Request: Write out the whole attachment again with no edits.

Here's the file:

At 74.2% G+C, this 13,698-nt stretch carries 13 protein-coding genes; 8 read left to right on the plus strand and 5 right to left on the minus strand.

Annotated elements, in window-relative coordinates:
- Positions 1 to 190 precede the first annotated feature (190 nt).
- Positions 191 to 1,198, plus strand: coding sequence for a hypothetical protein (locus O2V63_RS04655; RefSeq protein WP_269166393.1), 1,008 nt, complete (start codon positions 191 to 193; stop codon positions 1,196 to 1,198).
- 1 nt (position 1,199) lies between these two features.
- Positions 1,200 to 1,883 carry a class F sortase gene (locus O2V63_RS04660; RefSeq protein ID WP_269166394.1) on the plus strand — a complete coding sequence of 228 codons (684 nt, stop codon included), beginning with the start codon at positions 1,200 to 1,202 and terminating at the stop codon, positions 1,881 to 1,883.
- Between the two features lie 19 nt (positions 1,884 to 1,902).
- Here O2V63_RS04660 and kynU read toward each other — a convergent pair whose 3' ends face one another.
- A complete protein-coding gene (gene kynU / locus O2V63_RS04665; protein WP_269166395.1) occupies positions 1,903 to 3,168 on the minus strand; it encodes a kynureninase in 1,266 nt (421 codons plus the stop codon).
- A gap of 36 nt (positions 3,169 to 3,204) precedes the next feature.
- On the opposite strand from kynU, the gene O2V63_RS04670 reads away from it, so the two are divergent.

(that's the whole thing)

At 74.2% G+C, this 13,698-nt stretch carries 13 protein-coding genes; 8 read left to right on the plus strand and 5 right to left on the minus strand.

Annotated elements, in window-relative coordinates:
- Positions 1 to 190 precede the first annotated feature (190 nt).
- Positions 191 to 1,198, plus strand: coding sequence for a hypothetical protein (locus O2V63_RS04655; RefSeq protein WP_269166393.1), 1,008 nt, complete (start codon positions 191 to 193; stop codon positions 1,196 to 1,198).
- 1 nt (position 1,199) lies between these two features.
- Positions 1,200 to 1,883 carry a class F sortase gene (locus O2V63_RS04660; RefSeq protein ID WP_269166394.1) on the plus strand — a complete coding sequence of 228 codons (684 nt, stop codon included), beginning with the start codon at positions 1,200 to 1,202 and terminating at the stop codon, positions 1,881 to 1,883.
- Between the two features lie 19 nt (positions 1,884 to 1,902).
- Here O2V63_RS04660 and kynU read toward each other — a convergent pair whose 3' ends face one another.
- A complete protein-coding gene (gene kynU / locus O2V63_RS04665; protein WP_269166395.1) occupies positions 1,903 to 3,168 on the minus strand; it encodes a kynureninase in 1,266 nt (421 codons plus the stop codon).
- A gap of 36 nt (positions 3,169 to 3,204) precedes the next feature.
- On the opposite strand from kynU, the gene O2V63_RS04670 reads away from it, so the two are divergent.